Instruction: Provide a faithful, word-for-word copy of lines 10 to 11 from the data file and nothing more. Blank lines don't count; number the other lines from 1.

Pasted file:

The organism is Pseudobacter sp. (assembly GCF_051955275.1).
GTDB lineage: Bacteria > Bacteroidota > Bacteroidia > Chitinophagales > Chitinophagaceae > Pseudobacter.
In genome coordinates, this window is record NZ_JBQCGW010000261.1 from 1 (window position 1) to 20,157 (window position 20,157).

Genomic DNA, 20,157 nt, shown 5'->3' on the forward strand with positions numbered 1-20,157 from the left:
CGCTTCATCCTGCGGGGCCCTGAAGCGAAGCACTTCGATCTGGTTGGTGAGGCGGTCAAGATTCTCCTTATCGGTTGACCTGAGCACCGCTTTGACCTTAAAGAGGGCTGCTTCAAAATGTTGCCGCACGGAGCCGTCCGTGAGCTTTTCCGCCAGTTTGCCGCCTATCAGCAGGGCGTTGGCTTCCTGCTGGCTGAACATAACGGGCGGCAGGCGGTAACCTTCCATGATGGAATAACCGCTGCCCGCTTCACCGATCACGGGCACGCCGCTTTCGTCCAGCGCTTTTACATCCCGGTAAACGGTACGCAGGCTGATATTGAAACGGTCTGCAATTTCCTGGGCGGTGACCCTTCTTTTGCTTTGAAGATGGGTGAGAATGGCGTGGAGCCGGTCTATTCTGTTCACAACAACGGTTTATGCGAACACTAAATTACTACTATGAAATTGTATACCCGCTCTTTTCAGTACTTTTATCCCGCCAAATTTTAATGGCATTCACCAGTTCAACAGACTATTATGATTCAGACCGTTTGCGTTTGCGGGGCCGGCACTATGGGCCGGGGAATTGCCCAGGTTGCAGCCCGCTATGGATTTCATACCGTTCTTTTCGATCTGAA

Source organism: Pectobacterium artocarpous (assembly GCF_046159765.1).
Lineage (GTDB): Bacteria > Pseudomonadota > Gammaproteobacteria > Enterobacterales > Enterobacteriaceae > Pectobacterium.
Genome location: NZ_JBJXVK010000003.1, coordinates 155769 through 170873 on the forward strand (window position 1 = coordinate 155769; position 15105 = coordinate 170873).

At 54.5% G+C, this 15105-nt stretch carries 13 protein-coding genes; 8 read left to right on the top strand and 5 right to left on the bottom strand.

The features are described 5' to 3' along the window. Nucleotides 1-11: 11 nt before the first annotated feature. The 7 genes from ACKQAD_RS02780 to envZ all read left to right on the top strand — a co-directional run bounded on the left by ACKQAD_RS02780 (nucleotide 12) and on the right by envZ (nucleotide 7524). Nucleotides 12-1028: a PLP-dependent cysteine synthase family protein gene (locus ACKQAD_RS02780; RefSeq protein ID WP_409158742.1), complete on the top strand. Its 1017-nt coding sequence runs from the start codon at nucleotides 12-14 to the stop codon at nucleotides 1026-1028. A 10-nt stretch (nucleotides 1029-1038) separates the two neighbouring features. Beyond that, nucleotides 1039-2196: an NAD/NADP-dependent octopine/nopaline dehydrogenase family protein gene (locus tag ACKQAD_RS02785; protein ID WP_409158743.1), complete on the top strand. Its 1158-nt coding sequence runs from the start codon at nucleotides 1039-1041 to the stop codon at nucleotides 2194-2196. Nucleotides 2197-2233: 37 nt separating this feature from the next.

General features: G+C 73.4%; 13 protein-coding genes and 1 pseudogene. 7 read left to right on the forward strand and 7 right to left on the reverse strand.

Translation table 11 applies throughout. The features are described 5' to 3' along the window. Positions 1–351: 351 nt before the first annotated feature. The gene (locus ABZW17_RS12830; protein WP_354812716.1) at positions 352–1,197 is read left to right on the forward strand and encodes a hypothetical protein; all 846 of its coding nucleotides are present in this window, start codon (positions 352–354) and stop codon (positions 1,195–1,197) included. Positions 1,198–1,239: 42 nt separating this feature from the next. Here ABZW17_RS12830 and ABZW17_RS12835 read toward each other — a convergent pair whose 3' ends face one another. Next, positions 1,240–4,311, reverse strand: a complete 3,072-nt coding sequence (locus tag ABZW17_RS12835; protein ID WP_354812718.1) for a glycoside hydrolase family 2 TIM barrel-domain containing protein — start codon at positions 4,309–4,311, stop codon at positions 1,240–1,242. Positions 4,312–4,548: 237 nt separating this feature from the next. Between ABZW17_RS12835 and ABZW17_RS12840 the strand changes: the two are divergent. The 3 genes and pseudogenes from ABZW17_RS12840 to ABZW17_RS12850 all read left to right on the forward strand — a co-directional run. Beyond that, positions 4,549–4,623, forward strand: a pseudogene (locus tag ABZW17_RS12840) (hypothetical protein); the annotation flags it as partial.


The features are described 5' to 3' along the window. Nucleotides 1-11: 11 nt before the first annotated feature. The 7 genes from ACKQAD_RS02780 to envZ all read left to right on the top strand — a co-directional run bounded on the left by ACKQAD_RS02780 (nucleotide 12) and on the right by envZ (nucleotide 7524). Nucleotides 12-1028: a PLP-dependent cysteine synthase family protein gene (locus ACKQAD_RS02780; RefSeq protein ID WP_409158742.1), complete on the top strand. Its 1017-nt coding sequence runs from the start codon at nucleotides 12-14 to the stop codon at nucleotides 1026-1028. A 10-nt stretch (nucleotides 1029-1038) separates the two neighbouring features. Beyond that, nucleotides 1039-2196: an NAD/NADP-dependent octopine/nopaline dehydrogenase family protein gene (locus tag ACKQAD_RS02785; protein ID WP_409158743.1), complete on the top strand. Its 1158-nt coding sequence runs from the start codon at nucleotides 1039-1041 to the stop codon at nucleotides 2194-2196. Nucleotides 2197-2233: 37 nt separating this feature from the next.

General features: G+C 73.4%; 13 protein-coding genes and 1 pseudogene. 7 read left to right on the forward strand and 7 right to left on the reverse strand.